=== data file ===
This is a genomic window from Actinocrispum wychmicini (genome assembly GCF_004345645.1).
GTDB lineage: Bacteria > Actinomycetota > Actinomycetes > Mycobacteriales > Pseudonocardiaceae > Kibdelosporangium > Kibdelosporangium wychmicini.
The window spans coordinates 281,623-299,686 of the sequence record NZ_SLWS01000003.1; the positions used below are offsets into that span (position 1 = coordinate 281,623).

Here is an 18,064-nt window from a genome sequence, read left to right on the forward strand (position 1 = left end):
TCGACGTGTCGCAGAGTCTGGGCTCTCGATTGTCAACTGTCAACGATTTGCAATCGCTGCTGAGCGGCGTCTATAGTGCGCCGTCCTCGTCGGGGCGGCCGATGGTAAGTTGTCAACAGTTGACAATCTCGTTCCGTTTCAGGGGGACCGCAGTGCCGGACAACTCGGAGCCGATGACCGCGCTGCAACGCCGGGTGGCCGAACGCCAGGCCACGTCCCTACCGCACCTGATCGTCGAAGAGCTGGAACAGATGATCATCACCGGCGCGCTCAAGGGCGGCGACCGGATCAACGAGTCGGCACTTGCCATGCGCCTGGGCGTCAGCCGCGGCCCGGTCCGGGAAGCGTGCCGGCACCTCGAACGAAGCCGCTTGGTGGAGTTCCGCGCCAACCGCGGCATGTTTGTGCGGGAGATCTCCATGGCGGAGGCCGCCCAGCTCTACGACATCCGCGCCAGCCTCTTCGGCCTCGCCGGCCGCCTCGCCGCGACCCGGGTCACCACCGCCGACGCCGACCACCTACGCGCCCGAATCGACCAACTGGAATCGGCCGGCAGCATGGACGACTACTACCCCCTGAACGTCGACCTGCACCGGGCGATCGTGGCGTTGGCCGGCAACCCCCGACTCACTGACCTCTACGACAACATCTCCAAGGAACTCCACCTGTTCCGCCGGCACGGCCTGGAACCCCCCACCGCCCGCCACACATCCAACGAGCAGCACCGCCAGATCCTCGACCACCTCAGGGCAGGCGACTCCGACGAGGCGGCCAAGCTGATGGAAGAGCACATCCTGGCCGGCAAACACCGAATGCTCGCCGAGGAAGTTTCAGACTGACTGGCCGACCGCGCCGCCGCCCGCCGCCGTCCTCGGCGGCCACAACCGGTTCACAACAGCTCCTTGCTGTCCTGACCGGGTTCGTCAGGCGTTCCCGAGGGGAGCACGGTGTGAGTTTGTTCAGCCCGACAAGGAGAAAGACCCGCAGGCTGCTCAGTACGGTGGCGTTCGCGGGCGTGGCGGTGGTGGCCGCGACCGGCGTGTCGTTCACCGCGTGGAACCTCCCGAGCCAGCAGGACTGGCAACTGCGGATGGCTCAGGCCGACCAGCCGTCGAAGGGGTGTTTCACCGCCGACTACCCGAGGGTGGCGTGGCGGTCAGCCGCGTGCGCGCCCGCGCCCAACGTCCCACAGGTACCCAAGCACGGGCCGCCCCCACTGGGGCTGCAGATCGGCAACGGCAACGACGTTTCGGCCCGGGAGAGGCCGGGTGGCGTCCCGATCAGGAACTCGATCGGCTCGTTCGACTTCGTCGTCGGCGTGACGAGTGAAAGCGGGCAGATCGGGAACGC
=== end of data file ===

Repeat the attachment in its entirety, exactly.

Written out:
This is a genomic window from Actinocrispum wychmicini (genome assembly GCF_004345645.1).
GTDB lineage: Bacteria > Actinomycetota > Actinomycetes > Mycobacteriales > Pseudonocardiaceae > Kibdelosporangium > Kibdelosporangium wychmicini.
The window spans coordinates 281,623-299,686 of the sequence record NZ_SLWS01000003.1; the positions used below are offsets into that span (position 1 = coordinate 281,623).

Here is an 18,064-nt window from a genome sequence, read left to right on the forward strand (position 1 = left end):
TCGACGTGTCGCAGAGTCTGGGCTCTCGATTGTCAACTGTCAACGATTTGCAATCGCTGCTGAGCGGCGTCTATAGTGCGCCGTCCTCGTCGGGGCGGCCGATGGTAAGTTGTCAACAGTTGACAATCTCGTTCCGTTTCAGGGGGACCGCAGTGCCGGACAACTCGGAGCCGATGACCGCGCTGCAACGCCGGGTGGCCGAACGCCAGGCCACGTCCCTACCGCACCTGATCGTCGAAGAGCTGGAACAGATGATCATCACCGGCGCGCTCAAGGGCGGCGACCGGATCAACGAGTCGGCACTTGCCATGCGCCTGGGCGTCAGCCGCGGCCCGGTCCGGGAAGCGTGCCGGCACCTCGAACGAAGCCGCTTGGTGGAGTTCCGCGCCAACCGCGGCATGTTTGTGCGGGAGATCTCCATGGCGGAGGCCGCCCAGCTCTACGACATCCGCGCCAGCCTCTTCGGCCTCGCCGGCCGCCTCGCCGCGACCCGGGTCACCACCGCCGACGCCGACCACCTACGCGCCCGAATCGACCAACTGGAATCGGCCGGCAGCATGGACGACTACTACCCCCTGAACGTCGACCTGCACCGGGCGATCGTGGCGTTGGCCGGCAACCCCCGACTCACTGACCTCTACGACAACATCTCCAAGGAACTCCACCTGTTCCGCCGGCACGGCCTGGAACCCCCCACCGCCCGCCACACATCCAACGAGCAGCACCGCCAGATCCTCGACCACCTCAGGGCAGGCGACTCCGACGAGGCGGCCAAGCTGATGGAAGAGCACATCCTGGCCGGCAAACACCGAATGCTCGCCGAGGAAGTTTCAGACTGACTGGCCGACCGCGCCGCCGCCCGCCGCCGTCCTCGGCGGCCACAACCGGTTCACAACAGCTCCTTGCTGTCCTGACCGGGTTCGTCAGGCGTTCCCGAGGGGAGCACGGTGTGAGTTTGTTCAGCCCGACAAGGAGAAAGACCCGCAGGCTGCTCAGTACGGTGGCGTTCGCGGGCGTGGCGGTGGTGGCCGCGACCGGCGTGTCGTTCACCGCGTGGAACCTCCCGAGCCAGCAGGACTGGCAACTGCGGATGGCTCAGGCCGACCAGCCGTCGAAGGGGTGTTTCACCGCCGACTACCCGAGGGTGGCGTGGCGGTCAGCCGCGTGCGCGCCCGCGCCCAACGTCCCACAGGTACCCAAGCACGGGCCGCCCCCACTGGGGCTGCAGATCGGCAACGGCAACGACGTTTCGGCCCGGGAGAGGCCGGGTGGCGTCCCGATCAGGAACTCGATCGGCTCGTTCGACTTCGTCGTCGGCGTGACGAGTGAAAGCGGGCAGATCGGGAACGC